From the Eastern Seaboard to the Pacific Northwest, there's a colorful and compelling roster of political contests on Tuesday. Many of them have national implications, including a gubernatorial contest in New Jersey and a special congressional runoff in Alabama.
Rep. Elijah Cummings, who represents a district in Maryland that gave the president landslide victories, reports deep resistance among his constituents. He says nearly all of the people contacting his office urge him to vote against U.S. military action.
When it came time to cast the most important vote of his brief Senate career, Massachusetts Democrat Ed Markey avoided taking a position. And his vote was all the more puzzling given the circumstances of his election.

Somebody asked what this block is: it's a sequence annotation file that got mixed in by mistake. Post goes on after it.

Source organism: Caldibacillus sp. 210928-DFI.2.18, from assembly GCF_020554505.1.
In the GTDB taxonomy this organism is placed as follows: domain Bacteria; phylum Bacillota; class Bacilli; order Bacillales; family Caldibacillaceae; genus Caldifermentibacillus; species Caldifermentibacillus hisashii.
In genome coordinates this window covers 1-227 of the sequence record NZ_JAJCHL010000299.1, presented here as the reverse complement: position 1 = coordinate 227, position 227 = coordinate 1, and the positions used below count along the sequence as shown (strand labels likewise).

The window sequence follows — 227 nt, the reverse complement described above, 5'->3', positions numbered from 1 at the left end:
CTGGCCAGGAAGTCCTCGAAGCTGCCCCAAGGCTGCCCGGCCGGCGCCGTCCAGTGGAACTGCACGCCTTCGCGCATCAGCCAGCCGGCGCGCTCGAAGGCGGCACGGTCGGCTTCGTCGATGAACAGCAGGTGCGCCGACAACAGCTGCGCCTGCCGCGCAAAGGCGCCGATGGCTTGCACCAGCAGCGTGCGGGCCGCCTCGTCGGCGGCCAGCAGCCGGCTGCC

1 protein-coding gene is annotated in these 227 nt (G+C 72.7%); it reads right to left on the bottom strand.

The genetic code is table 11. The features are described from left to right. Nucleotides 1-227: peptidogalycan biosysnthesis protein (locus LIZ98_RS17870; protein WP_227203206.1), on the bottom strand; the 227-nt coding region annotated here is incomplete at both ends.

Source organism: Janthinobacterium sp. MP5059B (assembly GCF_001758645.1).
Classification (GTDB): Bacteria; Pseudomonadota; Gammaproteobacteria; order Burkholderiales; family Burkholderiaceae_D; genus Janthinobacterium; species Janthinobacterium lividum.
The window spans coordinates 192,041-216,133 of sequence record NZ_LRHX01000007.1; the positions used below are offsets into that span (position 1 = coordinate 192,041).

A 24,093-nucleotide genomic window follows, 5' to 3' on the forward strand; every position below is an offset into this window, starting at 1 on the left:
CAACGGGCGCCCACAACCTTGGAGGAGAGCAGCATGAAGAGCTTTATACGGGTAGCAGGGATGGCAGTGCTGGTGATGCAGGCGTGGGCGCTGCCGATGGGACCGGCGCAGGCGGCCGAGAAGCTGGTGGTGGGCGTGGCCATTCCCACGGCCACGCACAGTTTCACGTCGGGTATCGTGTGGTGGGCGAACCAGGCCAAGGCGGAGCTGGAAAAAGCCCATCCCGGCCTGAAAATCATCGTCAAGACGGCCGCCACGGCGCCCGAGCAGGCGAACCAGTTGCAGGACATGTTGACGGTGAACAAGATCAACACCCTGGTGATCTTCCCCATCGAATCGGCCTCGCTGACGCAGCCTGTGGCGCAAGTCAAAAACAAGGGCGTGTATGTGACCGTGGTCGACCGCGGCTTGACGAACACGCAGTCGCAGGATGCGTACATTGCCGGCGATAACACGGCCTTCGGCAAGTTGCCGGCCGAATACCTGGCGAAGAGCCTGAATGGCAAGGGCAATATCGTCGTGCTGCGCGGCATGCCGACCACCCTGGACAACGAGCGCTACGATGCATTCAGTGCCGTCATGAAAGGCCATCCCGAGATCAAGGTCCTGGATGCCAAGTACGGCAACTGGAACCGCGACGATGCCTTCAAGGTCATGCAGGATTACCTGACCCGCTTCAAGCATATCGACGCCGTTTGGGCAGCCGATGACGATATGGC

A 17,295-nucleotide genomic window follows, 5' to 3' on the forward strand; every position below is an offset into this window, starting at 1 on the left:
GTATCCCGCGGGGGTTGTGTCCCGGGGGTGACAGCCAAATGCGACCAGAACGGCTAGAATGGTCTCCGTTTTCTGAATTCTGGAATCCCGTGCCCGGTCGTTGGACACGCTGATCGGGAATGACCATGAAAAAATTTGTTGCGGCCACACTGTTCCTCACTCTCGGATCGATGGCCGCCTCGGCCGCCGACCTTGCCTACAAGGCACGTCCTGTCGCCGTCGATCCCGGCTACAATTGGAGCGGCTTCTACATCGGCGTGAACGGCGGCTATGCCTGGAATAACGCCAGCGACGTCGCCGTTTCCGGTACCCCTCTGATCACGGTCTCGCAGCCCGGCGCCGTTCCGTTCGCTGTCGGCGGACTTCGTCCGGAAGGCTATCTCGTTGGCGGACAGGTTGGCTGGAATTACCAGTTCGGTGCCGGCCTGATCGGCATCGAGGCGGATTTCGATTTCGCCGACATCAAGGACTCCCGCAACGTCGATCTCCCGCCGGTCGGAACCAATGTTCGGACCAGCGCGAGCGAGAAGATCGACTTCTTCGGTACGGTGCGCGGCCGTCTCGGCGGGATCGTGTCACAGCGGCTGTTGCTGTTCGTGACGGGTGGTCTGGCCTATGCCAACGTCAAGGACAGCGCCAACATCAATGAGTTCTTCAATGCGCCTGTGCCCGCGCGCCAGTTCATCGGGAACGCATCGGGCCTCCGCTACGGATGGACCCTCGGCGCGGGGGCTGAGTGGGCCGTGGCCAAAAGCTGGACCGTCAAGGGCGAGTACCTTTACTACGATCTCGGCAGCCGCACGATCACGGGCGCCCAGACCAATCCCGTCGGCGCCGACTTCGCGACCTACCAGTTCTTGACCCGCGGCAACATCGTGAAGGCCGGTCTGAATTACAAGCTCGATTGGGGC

Pick any place on the map and you're likely to find dynasty politics in full bloom. And just wait until the 2016 presidential election, where many of the top prospects are from America's most prominent political families.
The former South Carolina governor whose political career seemed to end in ignominy in 2010 defeated Democrat Elizabeth Colbert Busch, 54 percent to 45 percent. The Republican's career had unraveled following a highly publicized extramarital affair in 2009.
Sen. Judd Gregg, a New Hampshire Republican who was asked to join President Obama's Cabinet as Commerce secretary, has declined the invitation. He announced his decision at a press conference yesterday, claiming it would be "difficult day in and day out to serve in this cabinet." We are joined by Charles Mahtesian, national political editor for Politico.com for more details on Gregg's decision.
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